It was a leg. The leg was partnered with another and both were coiled round the ladder tightly. George pulled himself higher to find Kuko clinging on for dear life as the clouds battered her face and hands with rain and wind.

George grabbed the tiny girl who quickly grabbed back and hung onto his chest with a terrified grip. Hindered by the frightened girl George moved slowly but surely down to safety. The clouds roared thunderously at him, spitting and howling as they whipped his face and froze his flesh.

George made it to the bottom of the ladder and ran to the house. The clouds cursed and fired bolts of lightning at him. The shed exploded as he reached the back door; a final furious message from the dark toiling clouds above.

George snatched several towels from the cupboard and quickly wrapped them round the shivering little girl. Her face was soaked with rain and tears and she had lost her oversized glasses. She looked even smaller without them.

‘I…I’m sorry,’ Kuko managed between chattering teeth, ‘Its b…been such m…miserable weather. I just wanted to p…play outside.’ George hushed the girl and started up the fire. Once it was going he went to the kitchen to make them some mugs of hot tea which Kuko drank gratefully. George tried not to watch the poor girl as her face was still soaked with tears.


George woke early and, as he did every other day, he stretched his arms, rubbed the sleep from his eyes, put on his fluffy slippers and went to the window to check the weather. The sky was a storm of angry clouds. George sighed. He had never seen so many clouds. It was going to be a long day.

He washed, dressed, ate a hearty breakfast and made his way out to the field where his ladder still stood. He quickly climbed it as the rain poured down on him. At the top of the ladder he found his bucket, sponge and brush and so went to work.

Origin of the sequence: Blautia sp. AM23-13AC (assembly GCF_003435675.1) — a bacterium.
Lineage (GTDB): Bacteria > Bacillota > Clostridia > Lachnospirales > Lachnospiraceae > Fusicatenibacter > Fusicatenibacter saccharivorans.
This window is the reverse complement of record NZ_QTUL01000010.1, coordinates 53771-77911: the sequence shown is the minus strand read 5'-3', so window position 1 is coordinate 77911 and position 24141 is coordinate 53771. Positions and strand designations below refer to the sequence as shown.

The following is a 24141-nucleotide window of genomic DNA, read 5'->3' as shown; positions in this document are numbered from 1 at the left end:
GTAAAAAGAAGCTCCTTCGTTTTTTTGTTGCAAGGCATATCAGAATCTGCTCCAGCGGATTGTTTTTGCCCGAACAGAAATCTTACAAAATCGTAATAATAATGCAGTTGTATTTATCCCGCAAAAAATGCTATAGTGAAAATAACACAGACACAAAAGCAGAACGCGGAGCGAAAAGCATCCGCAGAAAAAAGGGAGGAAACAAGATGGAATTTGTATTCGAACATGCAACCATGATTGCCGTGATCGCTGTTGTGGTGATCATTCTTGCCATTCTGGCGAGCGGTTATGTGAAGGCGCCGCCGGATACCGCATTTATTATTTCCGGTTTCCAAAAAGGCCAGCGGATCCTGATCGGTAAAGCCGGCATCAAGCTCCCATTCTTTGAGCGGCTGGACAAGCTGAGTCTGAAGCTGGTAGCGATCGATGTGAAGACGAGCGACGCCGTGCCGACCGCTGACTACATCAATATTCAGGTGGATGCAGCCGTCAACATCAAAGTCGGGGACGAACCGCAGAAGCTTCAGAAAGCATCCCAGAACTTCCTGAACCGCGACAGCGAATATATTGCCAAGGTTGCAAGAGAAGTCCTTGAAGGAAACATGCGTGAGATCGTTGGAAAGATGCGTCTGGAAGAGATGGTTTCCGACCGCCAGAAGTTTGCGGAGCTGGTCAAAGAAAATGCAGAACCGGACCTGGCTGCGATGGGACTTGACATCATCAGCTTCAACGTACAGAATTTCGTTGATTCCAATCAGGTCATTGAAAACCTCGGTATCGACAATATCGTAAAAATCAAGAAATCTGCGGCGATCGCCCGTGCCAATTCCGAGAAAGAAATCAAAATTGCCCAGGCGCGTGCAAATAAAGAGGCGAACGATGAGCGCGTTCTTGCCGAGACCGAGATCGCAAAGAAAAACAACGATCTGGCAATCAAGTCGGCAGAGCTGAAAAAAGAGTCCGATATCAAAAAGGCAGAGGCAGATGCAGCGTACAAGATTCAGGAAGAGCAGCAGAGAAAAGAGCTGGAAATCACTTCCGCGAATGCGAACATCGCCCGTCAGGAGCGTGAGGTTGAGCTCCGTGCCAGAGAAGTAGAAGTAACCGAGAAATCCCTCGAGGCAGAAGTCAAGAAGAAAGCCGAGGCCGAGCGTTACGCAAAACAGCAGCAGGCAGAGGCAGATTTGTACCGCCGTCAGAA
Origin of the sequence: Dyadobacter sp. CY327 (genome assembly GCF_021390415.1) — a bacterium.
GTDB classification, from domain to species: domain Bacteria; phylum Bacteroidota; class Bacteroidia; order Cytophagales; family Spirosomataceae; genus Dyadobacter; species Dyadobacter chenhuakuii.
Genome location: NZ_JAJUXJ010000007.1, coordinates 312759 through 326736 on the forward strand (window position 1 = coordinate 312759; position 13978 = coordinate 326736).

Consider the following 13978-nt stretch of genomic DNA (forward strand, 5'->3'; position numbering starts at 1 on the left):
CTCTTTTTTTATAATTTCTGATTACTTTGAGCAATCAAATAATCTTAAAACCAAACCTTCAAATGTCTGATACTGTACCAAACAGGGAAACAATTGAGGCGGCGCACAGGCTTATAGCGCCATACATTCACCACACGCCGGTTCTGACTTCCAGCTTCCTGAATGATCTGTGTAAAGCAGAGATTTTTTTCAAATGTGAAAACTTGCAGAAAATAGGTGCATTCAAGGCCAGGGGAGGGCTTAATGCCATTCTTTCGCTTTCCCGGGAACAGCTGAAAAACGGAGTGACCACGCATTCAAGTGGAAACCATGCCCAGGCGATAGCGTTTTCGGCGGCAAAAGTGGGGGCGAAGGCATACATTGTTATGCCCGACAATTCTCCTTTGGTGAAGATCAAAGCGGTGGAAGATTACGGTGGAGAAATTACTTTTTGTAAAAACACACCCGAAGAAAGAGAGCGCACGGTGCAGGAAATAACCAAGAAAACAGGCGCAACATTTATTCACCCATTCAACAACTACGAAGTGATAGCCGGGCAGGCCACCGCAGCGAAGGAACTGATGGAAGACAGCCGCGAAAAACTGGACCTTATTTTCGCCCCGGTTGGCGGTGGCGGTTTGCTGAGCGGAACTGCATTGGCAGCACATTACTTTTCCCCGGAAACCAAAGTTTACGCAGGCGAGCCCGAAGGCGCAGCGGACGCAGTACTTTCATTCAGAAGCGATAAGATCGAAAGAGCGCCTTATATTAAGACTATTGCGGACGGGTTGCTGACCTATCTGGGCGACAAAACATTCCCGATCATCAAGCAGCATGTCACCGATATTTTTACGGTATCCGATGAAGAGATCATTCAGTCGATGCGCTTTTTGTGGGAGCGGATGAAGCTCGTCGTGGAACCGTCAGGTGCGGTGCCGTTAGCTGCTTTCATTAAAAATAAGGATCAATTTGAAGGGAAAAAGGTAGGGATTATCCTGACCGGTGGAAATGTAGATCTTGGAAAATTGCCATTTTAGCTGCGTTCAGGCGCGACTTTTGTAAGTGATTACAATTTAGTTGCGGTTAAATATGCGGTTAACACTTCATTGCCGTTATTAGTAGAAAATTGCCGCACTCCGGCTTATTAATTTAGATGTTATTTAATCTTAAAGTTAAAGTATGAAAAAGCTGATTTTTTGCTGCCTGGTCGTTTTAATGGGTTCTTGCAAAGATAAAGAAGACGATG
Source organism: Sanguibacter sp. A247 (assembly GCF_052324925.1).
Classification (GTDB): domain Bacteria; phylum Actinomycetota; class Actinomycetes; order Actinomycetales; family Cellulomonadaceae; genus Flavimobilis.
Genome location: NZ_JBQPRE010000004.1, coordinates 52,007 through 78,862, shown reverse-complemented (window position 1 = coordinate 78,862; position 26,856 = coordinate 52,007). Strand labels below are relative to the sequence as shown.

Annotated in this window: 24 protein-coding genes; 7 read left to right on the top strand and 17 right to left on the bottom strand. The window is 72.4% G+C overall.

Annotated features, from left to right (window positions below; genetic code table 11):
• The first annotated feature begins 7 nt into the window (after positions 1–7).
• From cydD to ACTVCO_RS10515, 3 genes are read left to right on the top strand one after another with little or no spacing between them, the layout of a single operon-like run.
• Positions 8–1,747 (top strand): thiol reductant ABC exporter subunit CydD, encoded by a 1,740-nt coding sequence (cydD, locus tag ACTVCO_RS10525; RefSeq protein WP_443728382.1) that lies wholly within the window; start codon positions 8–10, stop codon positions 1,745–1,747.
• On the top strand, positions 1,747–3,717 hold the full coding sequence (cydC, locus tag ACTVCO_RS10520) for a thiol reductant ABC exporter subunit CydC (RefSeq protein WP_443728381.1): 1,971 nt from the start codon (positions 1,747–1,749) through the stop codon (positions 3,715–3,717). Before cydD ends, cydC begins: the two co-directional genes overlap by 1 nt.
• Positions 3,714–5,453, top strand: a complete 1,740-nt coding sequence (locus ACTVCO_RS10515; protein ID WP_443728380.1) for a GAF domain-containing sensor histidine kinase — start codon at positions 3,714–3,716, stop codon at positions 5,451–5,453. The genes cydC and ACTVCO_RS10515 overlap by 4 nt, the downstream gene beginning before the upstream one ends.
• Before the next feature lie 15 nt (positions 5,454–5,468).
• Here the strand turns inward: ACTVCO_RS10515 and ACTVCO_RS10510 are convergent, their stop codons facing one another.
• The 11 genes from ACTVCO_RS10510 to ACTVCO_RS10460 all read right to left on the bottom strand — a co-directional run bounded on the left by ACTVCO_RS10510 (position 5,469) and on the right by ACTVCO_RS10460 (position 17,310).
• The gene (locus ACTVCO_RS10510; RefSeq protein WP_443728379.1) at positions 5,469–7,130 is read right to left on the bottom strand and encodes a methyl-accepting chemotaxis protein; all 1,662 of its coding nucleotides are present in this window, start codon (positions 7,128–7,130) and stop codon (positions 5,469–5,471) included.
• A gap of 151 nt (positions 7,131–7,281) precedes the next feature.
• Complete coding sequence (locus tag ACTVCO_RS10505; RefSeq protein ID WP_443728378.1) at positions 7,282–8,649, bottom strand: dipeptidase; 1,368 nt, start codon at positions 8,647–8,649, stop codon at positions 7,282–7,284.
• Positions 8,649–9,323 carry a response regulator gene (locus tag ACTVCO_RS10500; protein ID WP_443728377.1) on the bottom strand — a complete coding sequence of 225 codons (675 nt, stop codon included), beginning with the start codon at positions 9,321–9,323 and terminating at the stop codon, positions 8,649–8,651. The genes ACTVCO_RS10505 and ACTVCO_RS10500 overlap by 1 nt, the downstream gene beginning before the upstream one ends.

That morning he worked harder and faster than he ever had before. The clouds were so many and so angry but George didn’t care. He wouldn’t stop until he had cleaned every single inch of them for that was his job: George the Cloud Cleaner.

It took the whole morning for George to finish and by that time the sun was high in the sky and was burning away the wispy white remains of what was left of the storm. George smiled. He had enjoyed his work today especially the last cloud which was round and plump. He was sure he had heard it say something.

He took his time climbing back down the ladder, stopping every so often to enjoy the beautiful sunlit view across the town. When he did reach the ground a tiny girl was waiting for him.

She was wearing new glasses that were just the right size for her face and she held two glasses of juice. Kuko offered one glass to George and they sat drinking them quietly.

‘Would you like to play catch with me?’ Kuko asked once they had finished their drinks.

George considered the girl for a moment. He was so very tired after the morning’s work and he should really go to bed as tomorrow was sure to bring more clouds. Kuko beamed at him almost as brightly as the sun above their heads. ‘Please, it’s such a lovely day?’ she said.

George grinned at her. Perhaps he could find the time to play for an hour or two. After all everyone is allowed a little time off.